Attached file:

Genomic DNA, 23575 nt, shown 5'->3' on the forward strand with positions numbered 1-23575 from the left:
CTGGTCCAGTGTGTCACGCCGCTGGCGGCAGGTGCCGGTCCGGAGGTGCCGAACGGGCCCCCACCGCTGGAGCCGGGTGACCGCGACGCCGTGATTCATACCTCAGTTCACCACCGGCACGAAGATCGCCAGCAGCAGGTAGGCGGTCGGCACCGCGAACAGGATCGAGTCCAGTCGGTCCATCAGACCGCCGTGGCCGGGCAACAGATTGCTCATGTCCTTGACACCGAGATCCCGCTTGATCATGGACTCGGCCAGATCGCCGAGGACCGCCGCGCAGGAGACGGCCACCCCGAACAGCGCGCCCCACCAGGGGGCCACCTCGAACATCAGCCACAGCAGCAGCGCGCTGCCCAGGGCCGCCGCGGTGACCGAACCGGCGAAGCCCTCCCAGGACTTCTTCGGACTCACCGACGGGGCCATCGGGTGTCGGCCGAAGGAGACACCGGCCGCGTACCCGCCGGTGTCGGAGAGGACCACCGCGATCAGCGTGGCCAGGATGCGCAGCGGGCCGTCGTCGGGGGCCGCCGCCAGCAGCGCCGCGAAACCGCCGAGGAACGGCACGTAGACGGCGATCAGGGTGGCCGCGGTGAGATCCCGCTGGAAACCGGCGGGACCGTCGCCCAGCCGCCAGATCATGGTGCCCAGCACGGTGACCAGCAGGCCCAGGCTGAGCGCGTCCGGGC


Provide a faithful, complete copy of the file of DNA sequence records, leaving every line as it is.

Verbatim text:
Genomic DNA, 23575 nt, shown 5'->3' on the forward strand with positions numbered 1-23575 from the left:
CTGGTCCAGTGTGTCACGCCGCTGGCGGCAGGTGCCGGTCCGGAGGTGCCGAACGGGCCCCCACCGCTGGAGCCGGGTGACCGCGACGCCGTGATTCATACCTCAGTTCACCACCGGCACGAAGATCGCCAGCAGCAGGTAGGCGGTCGGCACCGCGAACAGGATCGAGTCCAGTCGGTCCATCAGACCGCCGTGGCCGGGCAACAGATTGCTCATGTCCTTGACACCGAGATCCCGCTTGATCATGGACTCGGCCAGATCGCCGAGGACCGCCGCGCAGGAGACGGCCACCCCGAACAGCGCGCCCCACCAGGGGGCCACCTCGAACATCAGCCACAGCAGCAGCGCGCTGCCCAGGGCCGCCGCGGTGACCGAACCGGCGAAGCCCTCCCAGGACTTCTTCGGACTCACCGACGGGGCCATCGGGTGTCGGCCGAAGGAGACACCGGCCGCGTACCCGCCGGTGTCGGAGAGGACCACCGCGATCAGCGTGGCCAGGATGCGCAGCGGGCCGTCGTCGGGGGCCGCCGCCAGCAGCGCCGCGAAACCGCCGAGGAACGGCACGTAGACGGCGATCAGGGTGGCCGCGGTGAGATCCCGCTGGAAACCGGCGGGACCGTCGCCCAGCCGCCAGATCATGGTGCCCAGCACGGTGACCAGCAGGCCCAGGCTGAGCGCGTCCGGGC